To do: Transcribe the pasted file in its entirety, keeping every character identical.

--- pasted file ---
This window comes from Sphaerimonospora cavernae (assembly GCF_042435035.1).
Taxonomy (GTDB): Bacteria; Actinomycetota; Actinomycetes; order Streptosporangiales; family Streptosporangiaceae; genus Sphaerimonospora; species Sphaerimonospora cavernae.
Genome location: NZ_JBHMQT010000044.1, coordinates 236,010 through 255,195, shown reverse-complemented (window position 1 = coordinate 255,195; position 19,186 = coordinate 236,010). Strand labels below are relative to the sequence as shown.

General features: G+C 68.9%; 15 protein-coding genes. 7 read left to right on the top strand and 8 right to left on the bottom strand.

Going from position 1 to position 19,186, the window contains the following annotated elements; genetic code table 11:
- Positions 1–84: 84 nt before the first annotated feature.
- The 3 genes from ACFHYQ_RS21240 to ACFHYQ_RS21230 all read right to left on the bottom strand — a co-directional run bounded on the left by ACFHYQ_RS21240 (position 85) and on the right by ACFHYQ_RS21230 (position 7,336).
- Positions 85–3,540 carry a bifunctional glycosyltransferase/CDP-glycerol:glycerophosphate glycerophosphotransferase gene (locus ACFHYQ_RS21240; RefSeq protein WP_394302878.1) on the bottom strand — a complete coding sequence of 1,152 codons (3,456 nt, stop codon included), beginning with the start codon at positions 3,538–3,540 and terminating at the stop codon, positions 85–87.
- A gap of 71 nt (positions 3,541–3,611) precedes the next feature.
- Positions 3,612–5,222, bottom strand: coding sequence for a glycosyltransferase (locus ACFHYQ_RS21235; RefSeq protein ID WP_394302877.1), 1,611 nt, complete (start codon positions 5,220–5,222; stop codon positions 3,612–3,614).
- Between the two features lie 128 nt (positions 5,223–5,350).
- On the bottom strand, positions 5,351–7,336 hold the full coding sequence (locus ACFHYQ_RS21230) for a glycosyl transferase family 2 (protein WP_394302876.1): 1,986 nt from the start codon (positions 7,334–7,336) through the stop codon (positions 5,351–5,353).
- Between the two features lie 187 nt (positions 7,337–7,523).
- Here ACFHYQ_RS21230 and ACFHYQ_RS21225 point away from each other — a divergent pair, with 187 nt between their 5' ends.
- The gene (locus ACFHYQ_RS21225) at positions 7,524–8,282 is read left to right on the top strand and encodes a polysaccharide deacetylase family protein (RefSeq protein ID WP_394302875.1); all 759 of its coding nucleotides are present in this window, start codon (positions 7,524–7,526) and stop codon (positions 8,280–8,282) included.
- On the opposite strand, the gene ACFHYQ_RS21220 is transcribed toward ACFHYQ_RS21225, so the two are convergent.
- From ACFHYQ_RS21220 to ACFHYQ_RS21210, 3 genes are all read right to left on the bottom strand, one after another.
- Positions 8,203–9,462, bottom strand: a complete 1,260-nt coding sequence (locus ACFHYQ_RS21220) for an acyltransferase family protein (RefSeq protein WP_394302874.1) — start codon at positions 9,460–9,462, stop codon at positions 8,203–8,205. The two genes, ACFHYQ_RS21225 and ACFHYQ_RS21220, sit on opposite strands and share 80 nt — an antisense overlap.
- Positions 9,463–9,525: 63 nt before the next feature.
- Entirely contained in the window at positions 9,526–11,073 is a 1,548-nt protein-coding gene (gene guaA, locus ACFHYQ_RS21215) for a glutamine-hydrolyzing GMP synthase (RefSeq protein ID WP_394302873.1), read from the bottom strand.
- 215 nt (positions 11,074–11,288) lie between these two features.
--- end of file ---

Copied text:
This window comes from Sphaerimonospora cavernae (assembly GCF_042435035.1).
Taxonomy (GTDB): Bacteria; Actinomycetota; Actinomycetes; order Streptosporangiales; family Streptosporangiaceae; genus Sphaerimonospora; species Sphaerimonospora cavernae.
Genome location: NZ_JBHMQT010000044.1, coordinates 236,010 through 255,195, shown reverse-complemented (window position 1 = coordinate 255,195; position 19,186 = coordinate 236,010). Strand labels below are relative to the sequence as shown.

General features: G+C 68.9%; 15 protein-coding genes. 7 read left to right on the top strand and 8 right to left on the bottom strand.

Going from position 1 to position 19,186, the window contains the following annotated elements; genetic code table 11:
- Positions 1–84: 84 nt before the first annotated feature.
- The 3 genes from ACFHYQ_RS21240 to ACFHYQ_RS21230 all read right to left on the bottom strand — a co-directional run bounded on the left by ACFHYQ_RS21240 (position 85) and on the right by ACFHYQ_RS21230 (position 7,336).
- Positions 85–3,540 carry a bifunctional glycosyltransferase/CDP-glycerol:glycerophosphate glycerophosphotransferase gene (locus ACFHYQ_RS21240; RefSeq protein WP_394302878.1) on the bottom strand — a complete coding sequence of 1,152 codons (3,456 nt, stop codon included), beginning with the start codon at positions 3,538–3,540 and terminating at the stop codon, positions 85–87.
- A gap of 71 nt (positions 3,541–3,611) precedes the next feature.
- Positions 3,612–5,222, bottom strand: coding sequence for a glycosyltransferase (locus ACFHYQ_RS21235; RefSeq protein ID WP_394302877.1), 1,611 nt, complete (start codon positions 5,220–5,222; stop codon positions 3,612–3,614).
- Between the two features lie 128 nt (positions 5,223–5,350).
- On the bottom strand, positions 5,351–7,336 hold the full coding sequence (locus ACFHYQ_RS21230) for a glycosyl transferase family 2 (protein WP_394302876.1): 1,986 nt from the start codon (positions 7,334–7,336) through the stop codon (positions 5,351–5,353).
- Between the two features lie 187 nt (positions 7,337–7,523).
- Here ACFHYQ_RS21230 and ACFHYQ_RS21225 point away from each other — a divergent pair, with 187 nt between their 5' ends.
- The gene (locus ACFHYQ_RS21225) at positions 7,524–8,282 is read left to right on the top strand and encodes a polysaccharide deacetylase family protein (RefSeq protein ID WP_394302875.1); all 759 of its coding nucleotides are present in this window, start codon (positions 7,524–7,526) and stop codon (positions 8,280–8,282) included.
- On the opposite strand, the gene ACFHYQ_RS21220 is transcribed toward ACFHYQ_RS21225, so the two are convergent.
- From ACFHYQ_RS21220 to ACFHYQ_RS21210, 3 genes are all read right to left on the bottom strand, one after another.
- Positions 8,203–9,462, bottom strand: a complete 1,260-nt coding sequence (locus ACFHYQ_RS21220) for an acyltransferase family protein (RefSeq protein WP_394302874.1) — start codon at positions 9,460–9,462, stop codon at positions 8,203–8,205. The two genes, ACFHYQ_RS21225 and ACFHYQ_RS21220, sit on opposite strands and share 80 nt — an antisense overlap.
- Positions 9,463–9,525: 63 nt before the next feature.
- Entirely contained in the window at positions 9,526–11,073 is a 1,548-nt protein-coding gene (gene guaA, locus ACFHYQ_RS21215) for a glutamine-hydrolyzing GMP synthase (RefSeq protein ID WP_394302873.1), read from the bottom strand.
- 215 nt (positions 11,074–11,288) lie between these two features.